How do I transition from another system?

If you're moving to Flight School Booking from another system (even if it's paper) you will want to handle the transition carefully.

Bookings

To migrate from another system, you can set up the aircraft, instructors and users ahead of time. For users, you can even import them in bulk from a CSV file if you have one. This can be used to send everyone a welcome email, or you can leave that step and simply use the system to send a newsletter to everyone telling them about how to get started with their account.

Inevitably there will be some bookings that are in an old system that need to be transferred over. This should be done as quickly as possible to avoid people making a double booking, thinking a slot is available when in fact it was booked on an old system. As a transition, if you have office staff taking bookings anyway, they could add bookings in both systems during a transition period.

Billing

If you are using the billing system to charge membership fees, you will most likely have people that have already paid for membership at the time you switch over to this new billing system.

The billing system in Flight School Booking is flexible in that it allows you to set a schedule such as monthly or annual billing but has a fixed date such that everyone on the same price group will pay fees on the same date. You old system may have been set up where your customers paid the full annual fee on the date they joined you.

Here is how best to handle this migration.

To select which price group the customer will be billed on, find their Bills & payments tab and change their price group. Choose "today" as the effective date to change groups.

The system will create an invoice for membership fees that cover the period from today up until the next bill date.

For each customer you are moving to a price group with a membership or regular payment, you will need to know the date of their next payment (e.g. a year after their last payment). On the diagram below, this is their "Paid until date". Make a list of these customers and their paid until date.

You will have chosen a fixed bill date in the new price item. This is shows below as "Next bill date".

We now have two examples, one where the paid until date lies before the next bill date and one where it lies after.

In both cases, you will need to find the number of days difference between two dates. You can make use of an online service to help, for example www.timeanddate.com.

Example 1

Example 1: Customer's last payment covers a period AFTER the next bill date

In this example, the customer has already paid beyond the next bill date.

The system will have created an invoice for period A already, which should be credited back to the customer. To do this, follow these steps:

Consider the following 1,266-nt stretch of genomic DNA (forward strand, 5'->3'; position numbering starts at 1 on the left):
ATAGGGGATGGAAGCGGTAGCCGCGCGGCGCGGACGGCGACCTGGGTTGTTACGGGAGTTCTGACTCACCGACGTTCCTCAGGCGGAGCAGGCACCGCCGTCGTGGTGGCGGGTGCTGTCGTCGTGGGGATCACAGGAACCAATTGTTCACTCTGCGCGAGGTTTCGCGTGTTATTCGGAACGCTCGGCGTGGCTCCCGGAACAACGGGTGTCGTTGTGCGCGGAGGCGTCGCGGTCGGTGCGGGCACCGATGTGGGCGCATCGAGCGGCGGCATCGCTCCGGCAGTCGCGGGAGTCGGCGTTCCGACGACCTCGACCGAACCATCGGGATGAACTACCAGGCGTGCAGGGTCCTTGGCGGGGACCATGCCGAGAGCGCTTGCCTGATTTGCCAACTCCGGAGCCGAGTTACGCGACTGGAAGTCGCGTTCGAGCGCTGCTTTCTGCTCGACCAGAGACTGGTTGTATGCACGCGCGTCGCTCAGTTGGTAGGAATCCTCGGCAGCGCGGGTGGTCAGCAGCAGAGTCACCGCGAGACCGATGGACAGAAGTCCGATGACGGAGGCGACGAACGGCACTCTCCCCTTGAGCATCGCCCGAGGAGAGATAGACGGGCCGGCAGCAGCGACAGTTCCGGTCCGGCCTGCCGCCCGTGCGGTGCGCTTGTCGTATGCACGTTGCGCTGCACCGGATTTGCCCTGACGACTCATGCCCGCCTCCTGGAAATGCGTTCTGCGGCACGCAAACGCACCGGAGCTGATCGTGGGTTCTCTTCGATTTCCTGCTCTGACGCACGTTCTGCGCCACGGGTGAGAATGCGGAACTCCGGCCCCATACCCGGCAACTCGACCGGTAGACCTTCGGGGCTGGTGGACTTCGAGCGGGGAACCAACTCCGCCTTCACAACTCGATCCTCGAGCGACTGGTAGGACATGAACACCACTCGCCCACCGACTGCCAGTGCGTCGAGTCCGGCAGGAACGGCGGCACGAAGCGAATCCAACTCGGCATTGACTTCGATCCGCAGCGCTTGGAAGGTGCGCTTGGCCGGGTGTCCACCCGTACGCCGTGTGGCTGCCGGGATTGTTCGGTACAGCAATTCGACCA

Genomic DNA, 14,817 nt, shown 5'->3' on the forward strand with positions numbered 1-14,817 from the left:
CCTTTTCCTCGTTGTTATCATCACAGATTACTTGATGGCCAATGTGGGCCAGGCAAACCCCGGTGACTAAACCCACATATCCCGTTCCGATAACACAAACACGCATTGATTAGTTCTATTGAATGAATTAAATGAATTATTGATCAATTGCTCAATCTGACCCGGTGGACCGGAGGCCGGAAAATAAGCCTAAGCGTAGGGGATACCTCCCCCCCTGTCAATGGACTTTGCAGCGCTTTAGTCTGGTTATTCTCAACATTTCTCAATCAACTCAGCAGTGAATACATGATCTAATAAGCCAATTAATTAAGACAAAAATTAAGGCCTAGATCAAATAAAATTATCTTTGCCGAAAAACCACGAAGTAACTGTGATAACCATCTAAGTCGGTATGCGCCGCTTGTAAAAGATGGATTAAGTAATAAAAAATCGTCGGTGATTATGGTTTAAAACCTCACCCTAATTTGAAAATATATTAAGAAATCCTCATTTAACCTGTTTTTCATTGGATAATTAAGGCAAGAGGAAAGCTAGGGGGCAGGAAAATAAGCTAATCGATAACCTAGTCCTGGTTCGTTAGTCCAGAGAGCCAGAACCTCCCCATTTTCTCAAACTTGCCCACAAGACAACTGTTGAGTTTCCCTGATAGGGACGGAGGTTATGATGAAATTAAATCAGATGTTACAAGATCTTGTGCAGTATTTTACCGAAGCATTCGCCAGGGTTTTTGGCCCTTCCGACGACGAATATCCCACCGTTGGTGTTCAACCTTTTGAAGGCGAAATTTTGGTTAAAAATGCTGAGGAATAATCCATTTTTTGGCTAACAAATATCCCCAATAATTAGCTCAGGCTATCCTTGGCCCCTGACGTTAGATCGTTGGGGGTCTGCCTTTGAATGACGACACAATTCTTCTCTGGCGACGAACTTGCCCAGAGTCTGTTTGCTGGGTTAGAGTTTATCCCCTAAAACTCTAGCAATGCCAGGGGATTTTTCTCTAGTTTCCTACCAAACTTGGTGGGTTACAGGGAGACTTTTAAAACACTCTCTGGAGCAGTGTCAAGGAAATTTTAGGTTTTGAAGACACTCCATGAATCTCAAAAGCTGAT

• Click the invoice to view it, followed by Credit (shown above the invoice).
  • Once the credit is created, there is no need to make changes to the amount, simply finalise it. This adds it to the customer's account and their balance should read zero.
  • Add an opening balance to the customer's account. This hides the invoice and credit from them, giving them a clean initial view of their account. Add an opening balance from their Bills & payments tab and choose Manual entry > Adjustment. Within the form, make sure you choose opening balance and type a description such as "Opening balance brought forward". You should set the balance according to your existing records, even if zero.

 

Wait until the next bill date, when the system creates the next invoice.

For each customer you will issue a partial credit covering the period from the next bill date until their paid until date. The system will have created an invoice that extends beyond this date, most likely another year depending on how you set up your regular payments.

  • Click the customer's invoice and click Credit.
  • The credit is created as a draft, which you should edit. The edit link opens the credit for editing. The invoice has the correct "each" amount already, and you simply need to edit the quantity. A quantity of 1 corresponds to the full period, so work out the quantity by dividing the number of days in period B by the number of days in the year. In the line description you can edit it to say the credit is for membership fees already collected under the previous system.
  • Once you are happy the credit amount is correct for period B, finalise the credit which adds it to the customer's account.
  • If you have completed these steps later than the due date, payment will already have been taken. Customers are usually happy to fly the balance off, but if you would rather issue a refund for the value of the credit, you can do this from the receipt in their Bills & payments tab.

 

Example 2

Payment due before next bill date

In this example, the customer's next payment date is between now and the next bill date.

The system will have created an invoice for period A already, and the customer needs to be credited a partial amount to cover period B. To do this, follow these steps:

  • Click the invoice to view it, followed by Credit (shown above the invoice).
  • As described above, edit the credit. Again, the invoice has the correct "each" amount already, and you simply need to edit the quantity. Work out the quantity by dividing the number of days in period B by the number of days in the year. Edit the line description as described before.
  • Once you are happy the credit amount is correct for period B, finalise the credit which adds it to the customer's account.
  • Add an opening balance to the customer's account as described earlier. This hides the invoice and credit from the customer.